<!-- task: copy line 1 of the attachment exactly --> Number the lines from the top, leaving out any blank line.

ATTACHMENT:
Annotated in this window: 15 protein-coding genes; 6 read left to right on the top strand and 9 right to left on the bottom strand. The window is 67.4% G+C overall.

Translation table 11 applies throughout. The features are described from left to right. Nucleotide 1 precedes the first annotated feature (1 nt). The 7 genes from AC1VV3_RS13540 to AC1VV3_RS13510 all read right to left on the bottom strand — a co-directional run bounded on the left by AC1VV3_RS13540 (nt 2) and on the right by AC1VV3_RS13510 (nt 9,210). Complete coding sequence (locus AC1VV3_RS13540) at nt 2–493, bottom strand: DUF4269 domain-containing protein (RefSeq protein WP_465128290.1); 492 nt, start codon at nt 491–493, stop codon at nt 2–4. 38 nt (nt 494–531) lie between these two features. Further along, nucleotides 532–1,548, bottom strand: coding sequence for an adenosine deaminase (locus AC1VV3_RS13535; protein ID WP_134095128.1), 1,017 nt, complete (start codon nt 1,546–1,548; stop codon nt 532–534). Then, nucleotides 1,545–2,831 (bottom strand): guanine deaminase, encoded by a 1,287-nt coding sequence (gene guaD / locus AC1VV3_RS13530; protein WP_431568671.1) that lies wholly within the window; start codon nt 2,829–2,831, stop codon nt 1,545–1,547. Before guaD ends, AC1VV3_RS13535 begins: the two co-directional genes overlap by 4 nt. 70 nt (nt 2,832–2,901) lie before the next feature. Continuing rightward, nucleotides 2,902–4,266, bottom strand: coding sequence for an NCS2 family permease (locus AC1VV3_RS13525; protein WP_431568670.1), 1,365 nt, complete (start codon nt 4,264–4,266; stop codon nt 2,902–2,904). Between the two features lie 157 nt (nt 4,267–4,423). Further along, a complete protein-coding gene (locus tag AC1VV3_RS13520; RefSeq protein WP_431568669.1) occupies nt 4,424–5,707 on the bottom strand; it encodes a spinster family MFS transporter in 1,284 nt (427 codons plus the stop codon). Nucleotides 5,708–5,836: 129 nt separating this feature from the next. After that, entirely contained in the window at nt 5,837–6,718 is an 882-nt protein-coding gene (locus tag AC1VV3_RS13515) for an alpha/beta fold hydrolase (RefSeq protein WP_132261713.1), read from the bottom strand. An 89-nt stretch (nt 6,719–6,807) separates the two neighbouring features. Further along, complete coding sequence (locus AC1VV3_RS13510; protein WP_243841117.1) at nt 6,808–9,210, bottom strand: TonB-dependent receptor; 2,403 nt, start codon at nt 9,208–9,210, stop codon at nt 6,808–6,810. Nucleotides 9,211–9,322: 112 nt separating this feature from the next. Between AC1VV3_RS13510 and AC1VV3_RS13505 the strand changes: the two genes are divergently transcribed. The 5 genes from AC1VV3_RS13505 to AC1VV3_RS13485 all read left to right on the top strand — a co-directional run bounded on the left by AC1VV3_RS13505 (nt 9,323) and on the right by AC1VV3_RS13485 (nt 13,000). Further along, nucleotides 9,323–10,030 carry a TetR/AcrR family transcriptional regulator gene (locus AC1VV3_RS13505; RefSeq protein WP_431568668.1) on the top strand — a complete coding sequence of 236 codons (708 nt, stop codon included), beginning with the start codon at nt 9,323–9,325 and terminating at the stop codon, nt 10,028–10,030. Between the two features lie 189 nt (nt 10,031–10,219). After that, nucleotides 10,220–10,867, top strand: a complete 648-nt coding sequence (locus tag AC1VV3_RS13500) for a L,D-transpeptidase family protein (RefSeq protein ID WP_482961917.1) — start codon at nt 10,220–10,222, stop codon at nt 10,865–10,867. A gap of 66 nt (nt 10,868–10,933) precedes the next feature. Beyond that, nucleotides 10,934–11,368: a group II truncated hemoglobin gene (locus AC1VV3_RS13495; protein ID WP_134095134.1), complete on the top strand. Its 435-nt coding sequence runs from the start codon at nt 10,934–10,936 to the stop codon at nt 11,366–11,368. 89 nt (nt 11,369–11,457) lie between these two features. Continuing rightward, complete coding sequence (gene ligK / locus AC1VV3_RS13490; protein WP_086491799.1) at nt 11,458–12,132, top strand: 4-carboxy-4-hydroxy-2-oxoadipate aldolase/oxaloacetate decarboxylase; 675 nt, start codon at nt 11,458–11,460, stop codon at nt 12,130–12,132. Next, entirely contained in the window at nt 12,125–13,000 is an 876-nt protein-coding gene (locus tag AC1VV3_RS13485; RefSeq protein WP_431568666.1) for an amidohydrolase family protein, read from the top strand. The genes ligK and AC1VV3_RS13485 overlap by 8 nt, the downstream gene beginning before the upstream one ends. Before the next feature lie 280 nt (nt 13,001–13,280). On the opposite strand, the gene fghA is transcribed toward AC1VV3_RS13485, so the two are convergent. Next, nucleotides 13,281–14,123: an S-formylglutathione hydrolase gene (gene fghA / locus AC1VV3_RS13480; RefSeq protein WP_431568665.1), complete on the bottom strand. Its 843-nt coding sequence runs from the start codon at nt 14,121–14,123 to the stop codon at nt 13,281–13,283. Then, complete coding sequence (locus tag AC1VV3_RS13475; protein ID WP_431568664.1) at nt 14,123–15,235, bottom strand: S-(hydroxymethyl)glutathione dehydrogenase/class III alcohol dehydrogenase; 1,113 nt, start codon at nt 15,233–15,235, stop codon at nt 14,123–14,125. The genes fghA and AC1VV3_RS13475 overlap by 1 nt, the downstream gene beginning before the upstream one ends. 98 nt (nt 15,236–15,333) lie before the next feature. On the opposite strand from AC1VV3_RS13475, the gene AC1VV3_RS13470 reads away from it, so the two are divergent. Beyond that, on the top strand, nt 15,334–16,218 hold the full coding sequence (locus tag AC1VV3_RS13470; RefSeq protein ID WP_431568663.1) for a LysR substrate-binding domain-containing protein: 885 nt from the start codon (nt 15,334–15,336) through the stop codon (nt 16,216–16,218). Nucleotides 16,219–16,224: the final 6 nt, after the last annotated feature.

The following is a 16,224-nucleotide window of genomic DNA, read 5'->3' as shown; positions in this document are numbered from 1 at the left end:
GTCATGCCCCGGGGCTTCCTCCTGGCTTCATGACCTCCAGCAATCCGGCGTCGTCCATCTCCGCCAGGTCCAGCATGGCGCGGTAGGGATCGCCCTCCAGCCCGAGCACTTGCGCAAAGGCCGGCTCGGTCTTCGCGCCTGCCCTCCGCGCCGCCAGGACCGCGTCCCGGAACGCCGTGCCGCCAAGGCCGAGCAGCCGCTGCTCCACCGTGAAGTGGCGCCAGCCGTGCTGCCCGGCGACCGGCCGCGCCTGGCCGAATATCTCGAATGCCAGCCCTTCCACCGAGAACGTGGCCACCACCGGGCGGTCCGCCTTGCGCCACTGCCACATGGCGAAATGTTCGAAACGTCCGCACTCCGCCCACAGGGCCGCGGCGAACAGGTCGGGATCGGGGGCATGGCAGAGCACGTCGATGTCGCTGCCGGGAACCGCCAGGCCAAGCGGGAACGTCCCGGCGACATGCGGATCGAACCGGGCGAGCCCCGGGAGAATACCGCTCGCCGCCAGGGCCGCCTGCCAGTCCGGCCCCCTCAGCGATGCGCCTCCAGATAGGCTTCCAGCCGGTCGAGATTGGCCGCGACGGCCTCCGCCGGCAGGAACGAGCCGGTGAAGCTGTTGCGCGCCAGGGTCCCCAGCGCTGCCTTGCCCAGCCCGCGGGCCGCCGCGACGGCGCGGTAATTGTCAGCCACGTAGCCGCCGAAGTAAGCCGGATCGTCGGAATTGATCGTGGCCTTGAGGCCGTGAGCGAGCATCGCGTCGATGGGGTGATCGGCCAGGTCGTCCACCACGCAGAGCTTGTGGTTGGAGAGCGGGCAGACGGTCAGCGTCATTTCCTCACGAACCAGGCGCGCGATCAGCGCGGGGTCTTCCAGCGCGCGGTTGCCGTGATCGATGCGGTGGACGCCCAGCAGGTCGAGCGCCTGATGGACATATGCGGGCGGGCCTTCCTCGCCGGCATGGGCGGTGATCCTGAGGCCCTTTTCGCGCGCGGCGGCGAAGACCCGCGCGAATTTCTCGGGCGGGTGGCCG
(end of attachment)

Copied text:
Annotated in this window: 15 protein-coding genes; 6 read left to right on the top strand and 9 right to left on the bottom strand. The window is 67.4% G+C overall.